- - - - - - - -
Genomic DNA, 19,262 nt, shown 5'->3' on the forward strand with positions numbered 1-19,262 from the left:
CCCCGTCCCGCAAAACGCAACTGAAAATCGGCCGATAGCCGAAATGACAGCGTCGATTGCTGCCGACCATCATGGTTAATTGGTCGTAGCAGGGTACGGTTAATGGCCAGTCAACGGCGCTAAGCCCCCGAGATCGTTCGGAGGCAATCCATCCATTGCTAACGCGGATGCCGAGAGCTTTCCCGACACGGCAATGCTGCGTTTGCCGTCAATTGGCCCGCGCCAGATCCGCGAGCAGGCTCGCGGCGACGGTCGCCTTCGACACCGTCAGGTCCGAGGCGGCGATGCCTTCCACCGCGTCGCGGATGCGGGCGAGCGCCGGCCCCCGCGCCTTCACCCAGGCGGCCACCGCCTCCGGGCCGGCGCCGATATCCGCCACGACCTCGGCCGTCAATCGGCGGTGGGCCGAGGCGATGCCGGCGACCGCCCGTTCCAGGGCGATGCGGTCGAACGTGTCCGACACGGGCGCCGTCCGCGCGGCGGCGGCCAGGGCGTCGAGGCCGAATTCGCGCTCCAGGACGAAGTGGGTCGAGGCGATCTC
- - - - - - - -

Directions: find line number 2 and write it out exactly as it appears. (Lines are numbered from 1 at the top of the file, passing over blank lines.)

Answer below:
CCCCGTCCCGCAAAACGCAACTGAAAATCGGCCGATAGCCGAAATGACAGCGTCGATTGCTGCCGACCATCATGGTTAATTGGTCGTAGCAGGGTACGGTTAATGGCCAGTCAACGGCGCTAAGCCCCCGAGATCGTTCGGAGGCAATCCATCCATTGCTAACGCGGATGCCGAGAGCTTTCCCGACACGGCAATGCTGCGTTTGCCGTCAATTGGCCCGCGCCAGATCCGCGAGCAGGCTCGCGGCGACGGTCGCCTTCGACACCGTCAGGTCCGAGGCGGCGATGCCTTCCACCGCGTCGCGGATGCGGGCGAGCGCCGGCCCCCGCGCCTTCACCCAGGCGGCCACCGCCTCCGGGCCGGCGCCGATATCCGCCACGACCTCGGCCGTCAATCGGCGGTGGGCCGAGGCGATGCCGGCGACCGCCCGTTCCAGGGCGATGCGGTCGAACGTGTCCGACACGGGCGCCGTCCGCGCGGCGGCGGCCAGGGCGTCGAGGCCGAATTCGCGCTCCAGGACGAAGTGGGTCGAGGCGATCTC